Zimbabwe’s President Emmerson Mnangagwa on Friday called for his ruling Zanu-PF party to “humbly” appeal for votes as he launched his campaign ahead of elections expected in July.
The election will be the first without Robert Mugabe in power since the country won independence from Britain in 1980.
Mnangagwa took over in November 2017 after Mugabe, now 94, was forced out of office when the military briefly took over.
Previous elections in Zimbabwe have been marred by electoral fraud, intimidation and violence, including the killing of scores of opposition supporters in 2008.
“I appeal to my fellow candidates to humbly go out and canvas for the votes,” Mnangagwa told thousands of provincial party representatives at the campaign launch in Harare.
“You can’t force people to vote for you. We can persuade people to vote for us…. Victory for the revolutionary party is certain.”
Mnangagwa, 75, has repeatedly pledged to hold free and fair elections as he seeks to mend international relations, but he has also been accused of involvement in Zanu-PF’s past record of election violence.
He is a veteran party loyalist who served as Mugabe’s deputy until he was sacked shortly before Mugabe was ousted.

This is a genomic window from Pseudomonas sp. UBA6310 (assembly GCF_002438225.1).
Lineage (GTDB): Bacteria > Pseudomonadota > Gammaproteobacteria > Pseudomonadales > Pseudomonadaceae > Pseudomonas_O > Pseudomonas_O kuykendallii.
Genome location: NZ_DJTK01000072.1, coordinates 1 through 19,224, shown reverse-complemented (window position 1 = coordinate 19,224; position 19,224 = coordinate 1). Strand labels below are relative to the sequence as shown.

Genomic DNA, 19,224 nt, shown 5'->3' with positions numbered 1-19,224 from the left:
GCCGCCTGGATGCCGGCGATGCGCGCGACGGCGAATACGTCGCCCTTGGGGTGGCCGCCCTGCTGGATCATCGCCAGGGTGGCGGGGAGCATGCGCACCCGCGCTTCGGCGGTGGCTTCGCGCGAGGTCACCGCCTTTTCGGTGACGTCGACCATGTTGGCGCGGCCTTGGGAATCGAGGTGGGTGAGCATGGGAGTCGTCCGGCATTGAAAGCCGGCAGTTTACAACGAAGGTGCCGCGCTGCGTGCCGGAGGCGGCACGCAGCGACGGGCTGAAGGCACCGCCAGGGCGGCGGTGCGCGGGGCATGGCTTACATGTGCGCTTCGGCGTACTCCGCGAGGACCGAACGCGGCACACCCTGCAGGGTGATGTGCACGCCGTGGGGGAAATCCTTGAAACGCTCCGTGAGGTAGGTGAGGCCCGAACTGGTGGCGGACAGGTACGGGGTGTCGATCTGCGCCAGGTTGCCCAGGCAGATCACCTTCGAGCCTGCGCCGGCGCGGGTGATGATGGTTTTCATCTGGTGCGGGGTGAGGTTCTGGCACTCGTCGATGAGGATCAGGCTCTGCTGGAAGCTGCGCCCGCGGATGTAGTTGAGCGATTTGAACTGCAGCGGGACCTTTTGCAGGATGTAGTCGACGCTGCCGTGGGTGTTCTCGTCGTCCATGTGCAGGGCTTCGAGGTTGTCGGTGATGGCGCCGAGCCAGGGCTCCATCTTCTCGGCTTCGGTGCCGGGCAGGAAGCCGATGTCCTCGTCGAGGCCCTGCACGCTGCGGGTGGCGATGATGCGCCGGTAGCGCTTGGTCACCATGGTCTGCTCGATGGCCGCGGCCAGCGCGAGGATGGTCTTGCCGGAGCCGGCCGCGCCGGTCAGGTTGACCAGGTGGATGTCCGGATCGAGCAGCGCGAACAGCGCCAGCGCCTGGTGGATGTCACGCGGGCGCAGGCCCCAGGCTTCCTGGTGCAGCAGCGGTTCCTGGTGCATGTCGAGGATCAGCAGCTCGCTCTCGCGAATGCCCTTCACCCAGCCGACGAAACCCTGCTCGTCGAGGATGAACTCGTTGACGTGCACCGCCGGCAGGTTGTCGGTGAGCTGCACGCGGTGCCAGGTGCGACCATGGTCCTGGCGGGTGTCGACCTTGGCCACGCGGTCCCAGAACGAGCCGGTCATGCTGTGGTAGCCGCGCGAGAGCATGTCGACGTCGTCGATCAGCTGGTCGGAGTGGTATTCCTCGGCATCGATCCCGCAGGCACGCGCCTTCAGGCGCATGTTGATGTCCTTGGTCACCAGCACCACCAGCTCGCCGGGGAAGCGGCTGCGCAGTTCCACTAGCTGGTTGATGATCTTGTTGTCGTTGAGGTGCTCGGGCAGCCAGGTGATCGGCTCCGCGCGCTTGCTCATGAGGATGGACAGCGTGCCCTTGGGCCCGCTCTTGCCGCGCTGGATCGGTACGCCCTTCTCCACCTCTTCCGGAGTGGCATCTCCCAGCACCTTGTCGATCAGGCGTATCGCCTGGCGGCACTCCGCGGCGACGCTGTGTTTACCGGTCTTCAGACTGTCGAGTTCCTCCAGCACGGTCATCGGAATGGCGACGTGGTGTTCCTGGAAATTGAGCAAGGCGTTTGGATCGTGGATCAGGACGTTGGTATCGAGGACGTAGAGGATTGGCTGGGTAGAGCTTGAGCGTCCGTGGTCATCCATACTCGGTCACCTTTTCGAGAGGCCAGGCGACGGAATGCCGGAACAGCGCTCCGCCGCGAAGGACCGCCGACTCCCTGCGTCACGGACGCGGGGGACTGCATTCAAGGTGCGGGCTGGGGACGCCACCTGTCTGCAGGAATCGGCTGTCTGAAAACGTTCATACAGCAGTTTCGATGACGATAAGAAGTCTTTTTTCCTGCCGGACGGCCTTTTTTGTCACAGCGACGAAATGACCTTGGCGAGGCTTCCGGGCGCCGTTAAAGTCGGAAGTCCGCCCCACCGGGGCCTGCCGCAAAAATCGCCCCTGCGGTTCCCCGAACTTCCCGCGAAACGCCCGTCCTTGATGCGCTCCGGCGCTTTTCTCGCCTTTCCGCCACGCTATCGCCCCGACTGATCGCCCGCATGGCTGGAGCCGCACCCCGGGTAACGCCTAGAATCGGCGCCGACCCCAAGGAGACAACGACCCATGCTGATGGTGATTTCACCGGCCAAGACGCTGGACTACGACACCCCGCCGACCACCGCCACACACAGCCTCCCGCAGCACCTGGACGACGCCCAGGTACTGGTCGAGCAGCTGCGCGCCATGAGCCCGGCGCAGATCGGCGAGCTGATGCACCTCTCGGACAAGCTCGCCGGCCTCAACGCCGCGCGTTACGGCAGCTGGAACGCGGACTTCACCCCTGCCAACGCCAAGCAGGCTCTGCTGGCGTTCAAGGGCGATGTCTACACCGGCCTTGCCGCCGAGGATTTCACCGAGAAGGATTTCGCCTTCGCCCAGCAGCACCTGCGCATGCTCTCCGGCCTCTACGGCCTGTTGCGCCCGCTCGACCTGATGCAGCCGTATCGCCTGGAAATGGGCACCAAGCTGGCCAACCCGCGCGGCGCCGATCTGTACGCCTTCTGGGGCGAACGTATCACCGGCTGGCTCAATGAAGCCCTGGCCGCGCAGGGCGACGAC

Mnangagwa and the Zanu-PF will take on the main opposition Movement for Democratic Change (MDC) party, now led by Nelson Chamisa following the death of Morgan Tsvangirai in February.
The Zanu-PF manifesto vows to repair the shattered economy and take annual GDP growth to 6%, bring in $5bn foreign investment a year and build 1.5 million new houses.
Massive banners at the venue proclaimed Mnangagwa as “the leader who cares for all his people”.
The party handed out all-terrain vehicles to each candidate in all 210 constituencies as well as party regalia of caps, scarfs and shirts decorated with Mnangagwa’s portrait and signature.
Takavafira Zhou, a political scientist at Masvingo State University said Zanu-PF offered little that was new for voters despite the fall of Mugabe.
“You cannot expect solutions from the very people who created the problems,” he said.
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